In the process of making a felt vest, 9-year-old Abbey Horn of McCoy learned that people in Tajikistan, on the other side of the globe, use felt to make yurts and line irrigation ditches.
Horn, who made the vest with wool from her lamb, Minnie, was among the Routt County children who presented a diverse range of projects during 4-H Exhibit Day, held Saturday at Soroco High School.
Participants, ranging in age from 8 to 18, lined the halls of the high school as they waited to show judges more than 250 projects ranging from cooking demonstrations and cake decorating to veterinary science and forestry.
"The exhibit really showcases the variety of 4-H," said Debbie Alpe, a Colorado State University extension agent with a focus in 4-H and family and consumer sciences.
Horn, who plans to show her lambs at the Routt County Fair next week, also sewed a pair of Italian wool pants and vest and demonstrated to judges how to remove a variety of stains from the material.
While making the garment, she investigated how much an Italian wool suit would cost to buy, and realized it would be very expensive, mother Brita Horn said.
"It's not just the project, it's what comes out of it," Brita Horn said about her daughter's understanding the different aspects of the sheep market.
Sarajane Rossi, 13, who has been in 4-H for five years and goes to school in Oak Creek, tries to choose a different category each year for her project. This year, she decided to bring her computer skills up to speed by making a birthday card using Microsoft Word and clip art.
"I learned so much about my computer, I was so psyched about it," Rossi said as she waited outside the judges' door.
While almost any project a child wants to try will fit into a 4-H category, each must adhere to certain guidelines and include a workbook explaining the process.
Judges, many of whom have a lifetime of 4-H experience, look for participants' "depth of experience," which is revealed in how much they enjoyed the project, what they learned, how they overcame challenges and how they presented it, Alpe said.
Patience was an important element of 14-year-old Dustin Parrott's project, a soft leather gun case made of shack leather, artificial shearling and skirting leather.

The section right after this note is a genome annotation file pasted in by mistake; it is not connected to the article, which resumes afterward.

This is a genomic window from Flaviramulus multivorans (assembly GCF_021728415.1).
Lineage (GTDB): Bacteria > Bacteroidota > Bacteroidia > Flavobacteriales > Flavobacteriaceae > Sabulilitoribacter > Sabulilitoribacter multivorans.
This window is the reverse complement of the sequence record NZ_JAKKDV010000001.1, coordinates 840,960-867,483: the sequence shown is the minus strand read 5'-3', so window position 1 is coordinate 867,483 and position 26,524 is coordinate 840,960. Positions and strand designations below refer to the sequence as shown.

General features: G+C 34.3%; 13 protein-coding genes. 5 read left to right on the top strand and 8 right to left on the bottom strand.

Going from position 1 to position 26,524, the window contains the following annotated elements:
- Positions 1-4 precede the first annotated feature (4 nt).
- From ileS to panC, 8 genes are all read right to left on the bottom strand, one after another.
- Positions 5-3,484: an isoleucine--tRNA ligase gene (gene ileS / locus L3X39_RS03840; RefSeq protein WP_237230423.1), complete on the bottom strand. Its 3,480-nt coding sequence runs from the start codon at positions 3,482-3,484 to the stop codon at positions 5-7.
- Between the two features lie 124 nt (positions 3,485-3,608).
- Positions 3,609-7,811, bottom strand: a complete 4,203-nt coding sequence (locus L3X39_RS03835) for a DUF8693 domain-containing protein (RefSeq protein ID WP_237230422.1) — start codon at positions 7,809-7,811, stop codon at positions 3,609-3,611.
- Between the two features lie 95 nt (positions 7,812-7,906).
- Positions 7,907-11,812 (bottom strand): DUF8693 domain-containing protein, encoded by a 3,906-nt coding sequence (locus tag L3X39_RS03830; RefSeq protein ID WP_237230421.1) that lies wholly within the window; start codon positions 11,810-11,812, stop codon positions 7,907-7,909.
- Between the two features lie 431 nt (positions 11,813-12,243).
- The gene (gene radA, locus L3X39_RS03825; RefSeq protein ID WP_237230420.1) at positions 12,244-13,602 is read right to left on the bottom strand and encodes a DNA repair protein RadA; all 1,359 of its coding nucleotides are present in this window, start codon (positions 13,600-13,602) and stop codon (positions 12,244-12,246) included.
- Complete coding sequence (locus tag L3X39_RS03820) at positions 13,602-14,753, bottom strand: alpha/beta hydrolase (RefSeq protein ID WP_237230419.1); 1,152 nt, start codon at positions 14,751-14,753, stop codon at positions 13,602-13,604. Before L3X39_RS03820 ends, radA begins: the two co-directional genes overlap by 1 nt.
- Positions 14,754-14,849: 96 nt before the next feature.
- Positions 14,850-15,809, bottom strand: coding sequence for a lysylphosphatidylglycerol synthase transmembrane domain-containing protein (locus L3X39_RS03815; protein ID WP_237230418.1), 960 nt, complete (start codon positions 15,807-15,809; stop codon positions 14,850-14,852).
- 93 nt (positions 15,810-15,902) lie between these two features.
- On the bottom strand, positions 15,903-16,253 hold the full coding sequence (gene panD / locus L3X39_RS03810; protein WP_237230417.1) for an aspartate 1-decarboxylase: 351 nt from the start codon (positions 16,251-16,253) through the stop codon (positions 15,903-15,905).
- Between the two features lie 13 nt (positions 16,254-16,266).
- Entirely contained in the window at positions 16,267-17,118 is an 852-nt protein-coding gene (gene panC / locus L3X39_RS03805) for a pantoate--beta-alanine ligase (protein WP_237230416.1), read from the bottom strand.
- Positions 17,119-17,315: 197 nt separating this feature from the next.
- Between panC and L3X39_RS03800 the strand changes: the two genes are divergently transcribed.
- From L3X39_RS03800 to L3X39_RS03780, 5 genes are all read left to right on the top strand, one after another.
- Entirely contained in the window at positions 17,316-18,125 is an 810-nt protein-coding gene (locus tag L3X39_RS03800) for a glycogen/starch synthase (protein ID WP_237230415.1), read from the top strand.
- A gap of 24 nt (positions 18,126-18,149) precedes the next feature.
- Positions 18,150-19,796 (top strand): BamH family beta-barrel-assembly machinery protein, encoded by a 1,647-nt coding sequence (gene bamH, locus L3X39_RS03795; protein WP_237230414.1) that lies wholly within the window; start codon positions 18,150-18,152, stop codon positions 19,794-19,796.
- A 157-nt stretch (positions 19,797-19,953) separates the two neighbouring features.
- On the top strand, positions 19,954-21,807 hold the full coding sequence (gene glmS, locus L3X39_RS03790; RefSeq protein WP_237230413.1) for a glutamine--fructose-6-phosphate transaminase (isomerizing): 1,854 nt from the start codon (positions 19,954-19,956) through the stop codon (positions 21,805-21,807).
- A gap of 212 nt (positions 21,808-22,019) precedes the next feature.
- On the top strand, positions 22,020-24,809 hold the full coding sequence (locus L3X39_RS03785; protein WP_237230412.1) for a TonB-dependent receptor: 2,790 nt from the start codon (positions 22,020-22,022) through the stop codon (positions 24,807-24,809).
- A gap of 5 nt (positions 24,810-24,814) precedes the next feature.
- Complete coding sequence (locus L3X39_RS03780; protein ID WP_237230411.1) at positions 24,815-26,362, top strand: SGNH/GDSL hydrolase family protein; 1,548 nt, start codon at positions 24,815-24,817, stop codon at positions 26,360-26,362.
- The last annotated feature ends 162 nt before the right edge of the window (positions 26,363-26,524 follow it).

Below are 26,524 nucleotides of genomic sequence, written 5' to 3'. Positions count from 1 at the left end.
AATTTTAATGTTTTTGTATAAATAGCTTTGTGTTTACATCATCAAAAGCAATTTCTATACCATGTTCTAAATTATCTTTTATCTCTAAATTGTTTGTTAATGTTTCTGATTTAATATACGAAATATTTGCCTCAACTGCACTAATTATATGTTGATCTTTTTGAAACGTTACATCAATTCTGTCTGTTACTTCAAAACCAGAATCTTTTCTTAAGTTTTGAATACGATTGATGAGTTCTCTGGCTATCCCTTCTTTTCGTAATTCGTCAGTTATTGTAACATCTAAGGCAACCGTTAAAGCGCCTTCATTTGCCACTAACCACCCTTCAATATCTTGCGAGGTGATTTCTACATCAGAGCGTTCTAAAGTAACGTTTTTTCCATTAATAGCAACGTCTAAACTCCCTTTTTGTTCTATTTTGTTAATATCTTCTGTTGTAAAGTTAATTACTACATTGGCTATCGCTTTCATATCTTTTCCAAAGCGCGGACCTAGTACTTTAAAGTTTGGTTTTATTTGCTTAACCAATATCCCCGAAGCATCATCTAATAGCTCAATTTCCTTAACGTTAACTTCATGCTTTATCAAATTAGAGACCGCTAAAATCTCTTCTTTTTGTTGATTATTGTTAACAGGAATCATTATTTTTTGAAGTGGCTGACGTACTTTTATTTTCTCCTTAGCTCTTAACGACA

While Dustin enjoyed basket-stamping the leather, sewing proved to be more of a challenge.
"It took us a while to get the sewing machine down," said Parrott, who lives in Hayden.
The 4-H Cloverbuds, who are between 5 and 7 years old, got a taste of the competition as they presented small "show and tell" projects to the judges. Exhibit Day also included a fashion competition and show where students modeled their clothing creations.
Older participants are divided into three categories -- juniors are ages 8 to 10, intermediates are ages 11 to 13, and seniors are ages 14 to 18.
Top finishers from each age group and in each project category are eligible to represent Routt County at the Colorado State Fair in Pueblo.
Organizers usually end up sending about 60 projects to the state fair and many of those projects return with awards, Alpe said.
Most students don't attend the state fair exhibit day because it takes place Aug. 21, when many 4-H students have animals in the livestock sale at the Routt County Fair.
This is the first year 4-H Exhibit Day, which marks the arrival of the Routt County Fair, was held in Oak Creek. Traditionally, it has been held at Hayden High School, but organizers wanted to spread some of the fair events throughout the county.
Parent Barb Poulin, who lives near Steamboat, noted the move was only fair because many 4-H participants live in South Routt and most fair events take place in Hayden.
"It makes sense to spread it out," Poulin said.
While many students took home ribbons from the exhibit, the feeling of accomplishment from setting goals and completing their projects will likely last longer than any awards.
Brita Horn said even though her family hardly can remember which awards her daughter won for which projects in the previous years, "she has the reward of finishing the project and doing well."